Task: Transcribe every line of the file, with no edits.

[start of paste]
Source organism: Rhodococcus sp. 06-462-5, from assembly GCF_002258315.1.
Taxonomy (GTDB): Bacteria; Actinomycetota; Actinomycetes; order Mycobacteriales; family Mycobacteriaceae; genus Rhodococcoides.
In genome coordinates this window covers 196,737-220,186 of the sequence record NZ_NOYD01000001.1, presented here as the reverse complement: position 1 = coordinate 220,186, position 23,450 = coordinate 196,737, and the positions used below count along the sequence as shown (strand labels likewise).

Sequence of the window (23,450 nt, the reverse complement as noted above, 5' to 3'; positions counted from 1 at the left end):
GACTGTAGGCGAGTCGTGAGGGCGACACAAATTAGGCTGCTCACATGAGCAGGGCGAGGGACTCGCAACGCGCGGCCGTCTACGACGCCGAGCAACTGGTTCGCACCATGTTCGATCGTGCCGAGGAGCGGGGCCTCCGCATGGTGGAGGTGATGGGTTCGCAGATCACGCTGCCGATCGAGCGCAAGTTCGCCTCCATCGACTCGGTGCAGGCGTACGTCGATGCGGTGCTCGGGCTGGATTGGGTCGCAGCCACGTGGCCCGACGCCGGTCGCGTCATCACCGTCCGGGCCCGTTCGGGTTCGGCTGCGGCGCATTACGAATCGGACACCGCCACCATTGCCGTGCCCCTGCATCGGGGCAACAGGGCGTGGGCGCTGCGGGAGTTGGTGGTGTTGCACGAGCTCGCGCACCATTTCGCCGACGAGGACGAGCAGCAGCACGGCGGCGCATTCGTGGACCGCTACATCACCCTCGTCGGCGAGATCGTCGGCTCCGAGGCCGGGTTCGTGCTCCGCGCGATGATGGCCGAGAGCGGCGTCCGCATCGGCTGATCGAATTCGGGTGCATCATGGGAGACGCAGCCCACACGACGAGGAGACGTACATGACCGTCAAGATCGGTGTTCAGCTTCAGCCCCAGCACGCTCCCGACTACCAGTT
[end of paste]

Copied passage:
Source organism: Rhodococcus sp. 06-462-5, from assembly GCF_002258315.1.
Taxonomy (GTDB): Bacteria; Actinomycetota; Actinomycetes; order Mycobacteriales; family Mycobacteriaceae; genus Rhodococcoides.
In genome coordinates this window covers 196,737-220,186 of the sequence record NZ_NOYD01000001.1, presented here as the reverse complement: position 1 = coordinate 220,186, position 23,450 = coordinate 196,737, and the positions used below count along the sequence as shown (strand labels likewise).

Sequence of the window (23,450 nt, the reverse complement as noted above, 5' to 3'; positions counted from 1 at the left end):
GACTGTAGGCGAGTCGTGAGGGCGACACAAATTAGGCTGCTCACATGAGCAGGGCGAGGGACTCGCAACGCGCGGCCGTCTACGACGCCGAGCAACTGGTTCGCACCATGTTCGATCGTGCCGAGGAGCGGGGCCTCCGCATGGTGGAGGTGATGGGTTCGCAGATCACGCTGCCGATCGAGCGCAAGTTCGCCTCCATCGACTCGGTGCAGGCGTACGTCGATGCGGTGCTCGGGCTGGATTGGGTCGCAGCCACGTGGCCCGACGCCGGTCGCGTCATCACCGTCCGGGCCCGTTCGGGTTCGGCTGCGGCGCATTACGAATCGGACACCGCCACCATTGCCGTGCCCCTGCATCGGGGCAACAGGGCGTGGGCGCTGCGGGAGTTGGTGGTGTTGCACGAGCTCGCGCACCATTTCGCCGACGAGGACGAGCAGCAGCACGGCGGCGCATTCGTGGACCGCTACATCACCCTCGTCGGCGAGATCGTCGGCTCCGAGGCCGGGTTCGTGCTCCGCGCGATGATGGCCGAGAGCGGCGTCCGCATCGGCTGATCGAATTCGGGTGCATCATGGGAGACGCAGCCCACACGACGAGGAGACGTACATGACCGTCAAGATCGGTGTTCAGCTTCAGCCCCAGCACGCTCCCGACTACCAGTT